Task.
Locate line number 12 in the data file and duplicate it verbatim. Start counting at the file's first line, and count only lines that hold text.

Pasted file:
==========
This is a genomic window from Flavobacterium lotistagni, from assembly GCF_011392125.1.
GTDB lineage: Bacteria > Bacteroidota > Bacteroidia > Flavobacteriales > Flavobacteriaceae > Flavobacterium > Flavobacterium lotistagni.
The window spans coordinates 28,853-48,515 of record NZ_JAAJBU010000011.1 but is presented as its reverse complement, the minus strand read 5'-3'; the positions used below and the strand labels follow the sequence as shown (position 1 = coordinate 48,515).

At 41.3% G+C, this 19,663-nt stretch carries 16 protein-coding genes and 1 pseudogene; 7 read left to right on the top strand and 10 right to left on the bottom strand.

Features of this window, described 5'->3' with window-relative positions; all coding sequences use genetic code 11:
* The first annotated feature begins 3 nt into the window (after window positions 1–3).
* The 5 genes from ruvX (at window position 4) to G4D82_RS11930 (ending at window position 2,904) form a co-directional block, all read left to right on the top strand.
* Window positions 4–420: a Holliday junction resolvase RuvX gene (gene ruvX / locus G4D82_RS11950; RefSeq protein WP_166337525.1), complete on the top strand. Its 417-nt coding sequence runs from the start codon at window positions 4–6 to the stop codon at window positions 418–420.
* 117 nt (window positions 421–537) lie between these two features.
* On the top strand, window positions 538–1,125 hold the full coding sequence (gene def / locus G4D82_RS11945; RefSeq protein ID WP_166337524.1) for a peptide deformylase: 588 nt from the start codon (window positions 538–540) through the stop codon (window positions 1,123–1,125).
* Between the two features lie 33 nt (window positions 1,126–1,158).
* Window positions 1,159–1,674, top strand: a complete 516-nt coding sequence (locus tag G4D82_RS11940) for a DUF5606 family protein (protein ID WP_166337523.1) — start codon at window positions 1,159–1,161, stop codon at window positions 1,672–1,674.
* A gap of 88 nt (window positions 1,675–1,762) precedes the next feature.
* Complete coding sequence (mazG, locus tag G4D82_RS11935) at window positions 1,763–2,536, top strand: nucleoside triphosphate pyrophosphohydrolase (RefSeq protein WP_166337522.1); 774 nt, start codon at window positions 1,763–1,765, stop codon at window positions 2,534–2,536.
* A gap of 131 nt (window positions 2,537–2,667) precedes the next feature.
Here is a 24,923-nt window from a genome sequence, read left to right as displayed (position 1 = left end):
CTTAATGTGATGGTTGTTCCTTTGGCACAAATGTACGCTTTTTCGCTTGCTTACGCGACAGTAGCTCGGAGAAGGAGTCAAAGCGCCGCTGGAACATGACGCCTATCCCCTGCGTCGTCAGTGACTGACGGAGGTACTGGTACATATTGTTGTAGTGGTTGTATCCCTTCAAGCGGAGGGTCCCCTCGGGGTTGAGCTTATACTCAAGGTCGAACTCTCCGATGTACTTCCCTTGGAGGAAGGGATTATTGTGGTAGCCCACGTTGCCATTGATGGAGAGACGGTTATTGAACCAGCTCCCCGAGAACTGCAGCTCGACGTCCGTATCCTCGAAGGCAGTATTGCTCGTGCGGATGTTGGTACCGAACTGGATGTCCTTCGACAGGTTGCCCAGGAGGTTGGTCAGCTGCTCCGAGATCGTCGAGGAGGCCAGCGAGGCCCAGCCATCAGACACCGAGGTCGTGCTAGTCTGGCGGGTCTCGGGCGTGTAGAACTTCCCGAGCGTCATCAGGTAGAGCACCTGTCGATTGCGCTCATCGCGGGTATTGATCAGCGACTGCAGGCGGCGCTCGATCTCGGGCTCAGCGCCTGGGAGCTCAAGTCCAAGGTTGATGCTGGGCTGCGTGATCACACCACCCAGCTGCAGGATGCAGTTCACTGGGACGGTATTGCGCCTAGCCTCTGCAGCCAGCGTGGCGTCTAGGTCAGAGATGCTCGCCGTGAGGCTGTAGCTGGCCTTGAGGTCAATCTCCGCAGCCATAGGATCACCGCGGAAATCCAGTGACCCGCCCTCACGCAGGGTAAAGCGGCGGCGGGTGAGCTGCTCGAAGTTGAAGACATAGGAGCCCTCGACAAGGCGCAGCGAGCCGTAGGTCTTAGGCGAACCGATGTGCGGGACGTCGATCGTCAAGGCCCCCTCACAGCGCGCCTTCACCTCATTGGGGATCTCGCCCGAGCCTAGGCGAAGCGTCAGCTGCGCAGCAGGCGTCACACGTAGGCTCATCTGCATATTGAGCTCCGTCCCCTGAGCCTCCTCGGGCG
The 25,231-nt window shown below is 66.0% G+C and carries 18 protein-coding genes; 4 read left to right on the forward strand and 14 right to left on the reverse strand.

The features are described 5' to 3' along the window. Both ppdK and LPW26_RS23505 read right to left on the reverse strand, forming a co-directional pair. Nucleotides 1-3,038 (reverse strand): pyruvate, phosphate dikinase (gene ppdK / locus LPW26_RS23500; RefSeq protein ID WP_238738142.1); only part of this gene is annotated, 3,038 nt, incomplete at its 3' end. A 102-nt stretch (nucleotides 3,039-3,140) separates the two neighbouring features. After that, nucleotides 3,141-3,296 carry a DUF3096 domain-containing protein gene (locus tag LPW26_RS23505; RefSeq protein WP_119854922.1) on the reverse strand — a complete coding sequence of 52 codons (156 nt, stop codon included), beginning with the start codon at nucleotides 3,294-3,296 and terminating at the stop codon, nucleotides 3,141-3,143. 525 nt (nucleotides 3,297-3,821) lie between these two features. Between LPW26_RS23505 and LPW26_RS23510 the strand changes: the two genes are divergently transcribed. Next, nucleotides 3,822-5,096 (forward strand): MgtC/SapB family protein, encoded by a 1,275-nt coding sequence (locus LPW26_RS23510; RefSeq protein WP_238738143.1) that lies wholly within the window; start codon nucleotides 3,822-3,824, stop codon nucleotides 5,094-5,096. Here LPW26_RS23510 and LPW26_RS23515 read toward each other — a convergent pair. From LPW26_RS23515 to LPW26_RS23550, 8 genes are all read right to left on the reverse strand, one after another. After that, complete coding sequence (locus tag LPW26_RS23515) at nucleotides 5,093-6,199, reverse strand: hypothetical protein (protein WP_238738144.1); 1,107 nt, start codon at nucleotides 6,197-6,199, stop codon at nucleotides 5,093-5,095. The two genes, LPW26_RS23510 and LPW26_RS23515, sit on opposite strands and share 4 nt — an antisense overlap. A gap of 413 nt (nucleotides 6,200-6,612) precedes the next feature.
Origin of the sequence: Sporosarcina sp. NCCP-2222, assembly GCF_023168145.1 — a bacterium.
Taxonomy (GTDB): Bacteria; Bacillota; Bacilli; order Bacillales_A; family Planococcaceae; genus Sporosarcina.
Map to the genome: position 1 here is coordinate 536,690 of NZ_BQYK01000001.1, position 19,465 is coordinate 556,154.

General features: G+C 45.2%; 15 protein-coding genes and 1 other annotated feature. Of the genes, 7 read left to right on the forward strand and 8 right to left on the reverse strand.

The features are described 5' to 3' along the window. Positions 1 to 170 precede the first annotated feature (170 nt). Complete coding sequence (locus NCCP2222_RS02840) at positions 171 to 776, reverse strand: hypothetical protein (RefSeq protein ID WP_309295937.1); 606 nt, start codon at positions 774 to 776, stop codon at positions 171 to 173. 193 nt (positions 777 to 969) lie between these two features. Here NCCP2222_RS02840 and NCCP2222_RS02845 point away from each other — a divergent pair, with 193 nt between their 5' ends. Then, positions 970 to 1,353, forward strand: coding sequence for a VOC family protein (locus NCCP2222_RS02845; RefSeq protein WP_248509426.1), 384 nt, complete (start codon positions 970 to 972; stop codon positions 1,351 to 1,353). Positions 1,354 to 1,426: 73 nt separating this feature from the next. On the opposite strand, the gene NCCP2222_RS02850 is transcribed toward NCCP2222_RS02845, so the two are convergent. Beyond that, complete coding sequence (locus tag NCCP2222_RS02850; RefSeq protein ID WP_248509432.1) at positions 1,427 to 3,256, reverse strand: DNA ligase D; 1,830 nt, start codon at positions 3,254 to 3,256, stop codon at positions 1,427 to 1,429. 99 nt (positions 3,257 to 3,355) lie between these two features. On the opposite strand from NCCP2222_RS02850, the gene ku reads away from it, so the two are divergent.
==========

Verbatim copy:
* Window positions 1,159–1,674, top strand: a complete 516-nt coding sequence (locus tag G4D82_RS11940) for a DUF5606 family protein (protein ID WP_166337523.1) — start codon at window positions 1,159–1,161, stop codon at window positions 1,672–1,674.